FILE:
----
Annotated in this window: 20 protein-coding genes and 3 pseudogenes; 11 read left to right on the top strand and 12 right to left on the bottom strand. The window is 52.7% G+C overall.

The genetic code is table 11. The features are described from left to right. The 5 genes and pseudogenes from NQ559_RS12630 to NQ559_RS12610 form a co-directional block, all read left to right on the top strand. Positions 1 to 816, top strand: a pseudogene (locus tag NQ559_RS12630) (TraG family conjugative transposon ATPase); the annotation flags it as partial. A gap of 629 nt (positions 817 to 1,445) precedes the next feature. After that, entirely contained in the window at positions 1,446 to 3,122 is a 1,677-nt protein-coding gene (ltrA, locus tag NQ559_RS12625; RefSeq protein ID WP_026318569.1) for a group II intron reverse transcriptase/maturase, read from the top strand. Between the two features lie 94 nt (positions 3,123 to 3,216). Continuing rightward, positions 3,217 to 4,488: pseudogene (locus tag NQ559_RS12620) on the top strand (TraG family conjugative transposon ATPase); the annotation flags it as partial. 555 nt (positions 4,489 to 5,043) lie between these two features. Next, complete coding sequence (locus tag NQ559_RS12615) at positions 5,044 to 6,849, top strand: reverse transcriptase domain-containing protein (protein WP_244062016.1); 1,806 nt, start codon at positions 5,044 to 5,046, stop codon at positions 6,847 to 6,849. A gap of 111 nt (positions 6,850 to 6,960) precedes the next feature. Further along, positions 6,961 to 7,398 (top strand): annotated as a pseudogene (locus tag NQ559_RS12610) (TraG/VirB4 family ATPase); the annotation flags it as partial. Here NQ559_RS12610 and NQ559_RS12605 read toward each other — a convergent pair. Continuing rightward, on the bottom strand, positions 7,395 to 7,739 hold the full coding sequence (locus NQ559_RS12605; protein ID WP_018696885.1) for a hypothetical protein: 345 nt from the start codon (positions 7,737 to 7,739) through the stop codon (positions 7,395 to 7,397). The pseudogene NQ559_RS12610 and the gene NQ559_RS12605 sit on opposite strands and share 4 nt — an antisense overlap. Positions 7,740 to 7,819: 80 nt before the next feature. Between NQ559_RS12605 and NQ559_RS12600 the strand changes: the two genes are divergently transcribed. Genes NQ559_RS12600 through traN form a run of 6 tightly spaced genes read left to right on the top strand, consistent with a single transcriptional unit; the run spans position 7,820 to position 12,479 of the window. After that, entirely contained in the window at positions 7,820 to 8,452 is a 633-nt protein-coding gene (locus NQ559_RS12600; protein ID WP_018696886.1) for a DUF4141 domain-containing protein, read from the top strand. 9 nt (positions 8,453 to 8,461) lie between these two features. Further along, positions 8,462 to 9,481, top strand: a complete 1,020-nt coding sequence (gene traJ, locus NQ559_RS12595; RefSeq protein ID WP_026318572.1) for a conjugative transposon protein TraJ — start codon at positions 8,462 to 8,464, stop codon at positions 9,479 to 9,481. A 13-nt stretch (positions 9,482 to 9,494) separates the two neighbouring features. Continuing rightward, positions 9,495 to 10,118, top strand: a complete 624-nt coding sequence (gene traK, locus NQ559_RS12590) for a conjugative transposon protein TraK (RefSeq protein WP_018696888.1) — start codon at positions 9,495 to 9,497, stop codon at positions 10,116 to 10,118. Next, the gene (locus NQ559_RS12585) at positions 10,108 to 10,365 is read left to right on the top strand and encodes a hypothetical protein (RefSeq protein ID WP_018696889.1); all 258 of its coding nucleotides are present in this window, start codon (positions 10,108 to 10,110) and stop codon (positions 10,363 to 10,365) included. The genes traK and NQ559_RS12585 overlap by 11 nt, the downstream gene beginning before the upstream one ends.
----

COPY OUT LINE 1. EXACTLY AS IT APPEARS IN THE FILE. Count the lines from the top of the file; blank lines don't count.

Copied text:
Annotated in this window: 20 protein-coding genes and 3 pseudogenes; 11 read left to right on the top strand and 12 right to left on the bottom strand. The window is 52.7% G+C overall.